After that second round of closures, Fred’s number of stores reduced from 557 to approximately 300 locations.

Like the other remaining Fred’s across the southeast, Nettleton’s liquidation sale will be completed in less than two months.

Several Goody’s locations throughout the southeast have already transitioned into Gordmans locations. The store offers men’s, women’s and children’s clothing, beauty products, pet supplies and home décor.

Stage Stores, which owns Goody’s, purchased 48 of the Midwest-based company’s locations after Gordmans filed for bankruptcy in Nebraska.

Amory’s Goody’s location transition to a Gordmans is part of a company plan to covert stores into the new model.

Currently, the nearest Gordmans location to Monroe County is in Southaven.


Jingles, Jack, Joker, Joy and June are a litter of kittens born June 24. They came to the Aberdeen Animal Shelter Aug. 1. All five of the kittens have had their rabies shots. For more information, call 369-2188.


Aberdeen mayor threatens lawsuit regarding recent aldermen action pertaining to guns

ABERDEEN – Days after the board of aldermen approved a motion to adopt a resolution forbidding firearms and posting signage to that effect at City Hall, Mayor Maurice Howard fired back by threatening a lawsuit if city officials don’t recant the action.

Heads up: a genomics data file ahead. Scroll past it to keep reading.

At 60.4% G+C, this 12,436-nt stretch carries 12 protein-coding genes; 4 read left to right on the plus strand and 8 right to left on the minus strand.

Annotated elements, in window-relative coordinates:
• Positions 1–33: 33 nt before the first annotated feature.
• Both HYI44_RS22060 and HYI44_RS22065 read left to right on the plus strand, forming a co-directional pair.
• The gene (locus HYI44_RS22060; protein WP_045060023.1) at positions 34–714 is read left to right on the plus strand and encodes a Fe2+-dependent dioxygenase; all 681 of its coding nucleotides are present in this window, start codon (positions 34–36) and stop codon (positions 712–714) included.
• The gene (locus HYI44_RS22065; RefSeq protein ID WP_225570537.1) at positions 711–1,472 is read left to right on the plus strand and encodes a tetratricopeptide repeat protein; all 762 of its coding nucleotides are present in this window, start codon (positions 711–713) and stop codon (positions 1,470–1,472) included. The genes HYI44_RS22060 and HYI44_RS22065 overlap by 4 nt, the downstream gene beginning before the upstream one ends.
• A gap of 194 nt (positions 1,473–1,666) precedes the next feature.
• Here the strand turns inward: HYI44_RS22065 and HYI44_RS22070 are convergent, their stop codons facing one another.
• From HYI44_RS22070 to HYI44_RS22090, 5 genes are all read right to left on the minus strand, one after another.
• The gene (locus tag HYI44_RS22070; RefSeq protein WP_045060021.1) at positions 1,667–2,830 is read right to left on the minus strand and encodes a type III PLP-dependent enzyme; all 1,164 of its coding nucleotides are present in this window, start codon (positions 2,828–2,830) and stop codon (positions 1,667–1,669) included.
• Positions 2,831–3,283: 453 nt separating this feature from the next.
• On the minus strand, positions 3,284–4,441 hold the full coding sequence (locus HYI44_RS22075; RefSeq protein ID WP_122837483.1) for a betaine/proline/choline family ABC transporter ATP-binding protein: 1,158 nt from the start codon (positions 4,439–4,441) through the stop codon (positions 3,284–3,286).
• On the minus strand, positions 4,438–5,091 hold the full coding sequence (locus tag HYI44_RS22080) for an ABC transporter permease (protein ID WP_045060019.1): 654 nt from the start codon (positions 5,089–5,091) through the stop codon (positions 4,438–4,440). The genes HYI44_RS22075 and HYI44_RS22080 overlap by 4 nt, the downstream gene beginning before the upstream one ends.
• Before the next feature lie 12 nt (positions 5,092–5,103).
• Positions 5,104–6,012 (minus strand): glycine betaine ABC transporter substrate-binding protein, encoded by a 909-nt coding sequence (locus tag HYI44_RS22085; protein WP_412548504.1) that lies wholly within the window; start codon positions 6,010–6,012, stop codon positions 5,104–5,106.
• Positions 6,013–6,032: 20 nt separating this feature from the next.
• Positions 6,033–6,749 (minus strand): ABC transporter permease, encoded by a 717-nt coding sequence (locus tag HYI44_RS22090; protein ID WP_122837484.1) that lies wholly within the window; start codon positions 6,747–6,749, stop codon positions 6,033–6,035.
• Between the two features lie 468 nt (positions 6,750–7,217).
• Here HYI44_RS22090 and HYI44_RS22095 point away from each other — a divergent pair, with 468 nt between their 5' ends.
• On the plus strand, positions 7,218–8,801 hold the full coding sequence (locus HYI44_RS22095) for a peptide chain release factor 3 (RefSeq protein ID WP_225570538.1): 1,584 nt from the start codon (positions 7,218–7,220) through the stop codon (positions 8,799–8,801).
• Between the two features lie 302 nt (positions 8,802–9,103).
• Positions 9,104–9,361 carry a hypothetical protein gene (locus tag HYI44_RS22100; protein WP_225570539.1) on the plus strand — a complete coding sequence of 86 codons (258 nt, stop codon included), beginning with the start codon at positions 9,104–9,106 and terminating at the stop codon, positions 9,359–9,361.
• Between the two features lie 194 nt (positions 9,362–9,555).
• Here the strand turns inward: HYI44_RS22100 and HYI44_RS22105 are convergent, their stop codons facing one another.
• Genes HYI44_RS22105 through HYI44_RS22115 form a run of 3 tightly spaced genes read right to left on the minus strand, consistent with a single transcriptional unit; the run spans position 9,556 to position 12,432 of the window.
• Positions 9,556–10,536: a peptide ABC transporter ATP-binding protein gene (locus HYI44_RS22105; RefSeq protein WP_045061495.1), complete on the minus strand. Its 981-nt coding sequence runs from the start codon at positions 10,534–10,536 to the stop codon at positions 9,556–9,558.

Reaching even further back, he also threatened to file suit against the previous administration regarding a June 2013 resolution adopting a city policy stating no firearms will be permitted on city property due to Mississippi’s open carry law.

“Now they’re coming to me saying, ‘You have no other choice,’” Howard said of attorneys and advocates in support of Civil Rights and gun rights who have approached him. “I’ve laid down long enough. They’ve taken everything from me. It’s time for me to lawyer up and get what is rightfully mine.”

The gun issue stems from Howard showing up to Sept. 3’s fiscal year budget hearing with a gun in a holster. Ward 2 Alderman Doug Stone voiced his concerns after the meeting and made the motion at last week’s meeting to adopt the resolution and post signage.

No signs have been posted, and no ordinance has been adopted. The minutes from last week’s board of aldermen meeting, which Ward 3 Alderman David Ewing did not attend, will be presented for approval at the board’s next regularly called meeting Oct. 1.

“If they don’t resolve it, each board member will be sued individually and fined $1,000. They won’t be able to use legal counsel from the city attorney. They’ll have to get their own legal counsel and face potential litigation,” Howard said.

According to Mississippi Code 45-9-51, “no county or municipality may adopt any ordinance that restricts the possession, carrying, transportation, sale, transfer or ownership of firearms or ammunition or their components.”